Speaking at the launch in London today, Lord Triesman, former head of the English FA and Chairman of the England 2018 bid until his departure in May 2010, said:
"We still have problems with corruption in world football and FIFA looks as secretive as it has ever been. The culture of corruption goes back at least 45 years, with people profiting significantly out of a sport that has the potential to generate vast sums of money. Whenever someone is asked to look into any allegations in detail, within a short period of time they are either fired, or someone else is given the responsibility. If we don't achieve a fundamental change in culture at FIFA, then we will never see meaningful reform. There hasn't been the will from governments to resolve this matter, and we should not expect football authorities to do it to themselves - that's turkeys voting for Christmas. Both the author and I know first-hand that speaking out can be a painful process, but all football fans owe Bonita a debt of gratitude for working hard to unearth the truth and keep this important matter on the agenda."
Bonita Mersiades, the author, said:
'I wrote the first draft of this book seven years ago partly as a cathartic exercise to work through what I had experienced. I am passionate about football and care for its future. But I believe football will only advance if it learns to deal with its past. A key part of that is what went on in the World Cup bidding process. While Russia and Qatar emerged as winners, all of us – bidders, football officials, players, fans, broadcasters and sponsors – before and after, were diminished by what happened. Football deserves better. FIFA has implemented some reform but the reality is football, its structures, and its murky ecosystem need significant change. I hope this book, by shining more light on the FIFA way, encourages everyone to continue to demand the change we need.'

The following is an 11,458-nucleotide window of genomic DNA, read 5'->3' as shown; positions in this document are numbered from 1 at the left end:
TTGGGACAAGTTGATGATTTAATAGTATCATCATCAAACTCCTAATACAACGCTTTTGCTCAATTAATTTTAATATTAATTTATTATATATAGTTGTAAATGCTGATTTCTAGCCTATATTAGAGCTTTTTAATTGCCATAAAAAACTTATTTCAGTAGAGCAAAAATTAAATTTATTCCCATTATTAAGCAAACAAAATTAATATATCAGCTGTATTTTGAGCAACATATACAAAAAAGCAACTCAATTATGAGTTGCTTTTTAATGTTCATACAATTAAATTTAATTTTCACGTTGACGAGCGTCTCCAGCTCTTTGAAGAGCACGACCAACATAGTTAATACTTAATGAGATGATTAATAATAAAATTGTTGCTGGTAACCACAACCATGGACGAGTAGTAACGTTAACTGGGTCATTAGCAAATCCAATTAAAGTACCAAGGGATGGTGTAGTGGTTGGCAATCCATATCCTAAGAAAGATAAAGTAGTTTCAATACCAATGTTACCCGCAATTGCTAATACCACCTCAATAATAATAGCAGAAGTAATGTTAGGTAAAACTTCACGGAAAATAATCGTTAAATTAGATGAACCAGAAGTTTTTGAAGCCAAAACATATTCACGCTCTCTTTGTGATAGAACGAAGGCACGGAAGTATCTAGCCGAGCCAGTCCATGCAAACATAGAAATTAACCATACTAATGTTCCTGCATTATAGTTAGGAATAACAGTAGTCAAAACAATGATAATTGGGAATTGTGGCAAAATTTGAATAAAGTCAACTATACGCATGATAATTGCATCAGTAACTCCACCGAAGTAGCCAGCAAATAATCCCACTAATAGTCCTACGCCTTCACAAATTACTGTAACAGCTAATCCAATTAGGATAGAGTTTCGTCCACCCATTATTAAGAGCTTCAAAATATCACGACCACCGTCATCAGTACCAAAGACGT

Damien Collins MP was also in attendance at the launch and issued his support for the ongoing need for change within football.
All of the author's proceeds from the book will go towards the Pararoos, Australia's Paralympic football team.
'Whatever It Takes' is published by Powderhouse Press and is available in good bookstores and online.
About the Author
Bonita Mersiades is a former senior executive with Football Federation Australia, which included the Australian bid team, until she was sacked in controversial circumstances ten months before the vote. She had worked previously in football in other roles including operations manager of the men's national team, the Socceroos. She also had an extensive career in government, including a decade as a senior executive principally in health and education.
About the Publisher
Powderhouse Press is a small US publisher focused on the genre of anti-corruption and whistleblowing.
A series of clips suitable for online streaming, broadcast use, and radio are contained in the below links. The clips contain interviews with the author, Bonita Mersiades, and Lord Triesman.
Quality suitable for online streaming